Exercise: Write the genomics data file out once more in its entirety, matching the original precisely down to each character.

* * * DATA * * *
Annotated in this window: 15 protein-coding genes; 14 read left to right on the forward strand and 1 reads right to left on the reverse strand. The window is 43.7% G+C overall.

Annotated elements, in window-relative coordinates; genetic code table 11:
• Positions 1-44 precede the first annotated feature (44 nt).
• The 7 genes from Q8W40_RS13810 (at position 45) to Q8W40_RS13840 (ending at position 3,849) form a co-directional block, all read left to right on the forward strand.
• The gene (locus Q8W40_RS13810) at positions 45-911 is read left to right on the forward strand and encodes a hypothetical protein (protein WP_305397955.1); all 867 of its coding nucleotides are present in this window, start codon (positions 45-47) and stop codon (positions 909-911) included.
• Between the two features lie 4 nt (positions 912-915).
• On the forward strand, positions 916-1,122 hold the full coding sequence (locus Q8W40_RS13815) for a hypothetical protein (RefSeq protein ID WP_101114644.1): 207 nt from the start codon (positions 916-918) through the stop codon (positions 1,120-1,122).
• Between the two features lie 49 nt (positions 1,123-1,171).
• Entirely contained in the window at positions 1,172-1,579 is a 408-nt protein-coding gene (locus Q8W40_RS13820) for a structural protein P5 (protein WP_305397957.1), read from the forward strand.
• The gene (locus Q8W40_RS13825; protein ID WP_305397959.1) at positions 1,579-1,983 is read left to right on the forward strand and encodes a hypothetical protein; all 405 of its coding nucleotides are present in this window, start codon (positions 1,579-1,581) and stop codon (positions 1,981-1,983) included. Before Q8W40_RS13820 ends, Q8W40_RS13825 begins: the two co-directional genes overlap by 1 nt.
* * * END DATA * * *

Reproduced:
Annotated in this window: 15 protein-coding genes; 14 read left to right on the forward strand and 1 reads right to left on the reverse strand. The window is 43.7% G+C overall.

Annotated elements, in window-relative coordinates; genetic code table 11:
• Positions 1-44 precede the first annotated feature (44 nt).
• The 7 genes from Q8W40_RS13810 (at position 45) to Q8W40_RS13840 (ending at position 3,849) form a co-directional block, all read left to right on the forward strand.
• The gene (locus Q8W40_RS13810) at positions 45-911 is read left to right on the forward strand and encodes a hypothetical protein (protein WP_305397955.1); all 867 of its coding nucleotides are present in this window, start codon (positions 45-47) and stop codon (positions 909-911) included.
• Between the two features lie 4 nt (positions 912-915).
• On the forward strand, positions 916-1,122 hold the full coding sequence (locus Q8W40_RS13815) for a hypothetical protein (RefSeq protein ID WP_101114644.1): 207 nt from the start codon (positions 916-918) through the stop codon (positions 1,120-1,122).
• Between the two features lie 49 nt (positions 1,123-1,171).
• Entirely contained in the window at positions 1,172-1,579 is a 408-nt protein-coding gene (locus Q8W40_RS13820) for a structural protein P5 (protein WP_305397957.1), read from the forward strand.
• The gene (locus Q8W40_RS13825; protein ID WP_305397959.1) at positions 1,579-1,983 is read left to right on the forward strand and encodes a hypothetical protein; all 405 of its coding nucleotides are present in this window, start codon (positions 1,579-1,581) and stop codon (positions 1,981-1,983) included. Before Q8W40_RS13820 ends, Q8W40_RS13825 begins: the two co-directional genes overlap by 1 nt.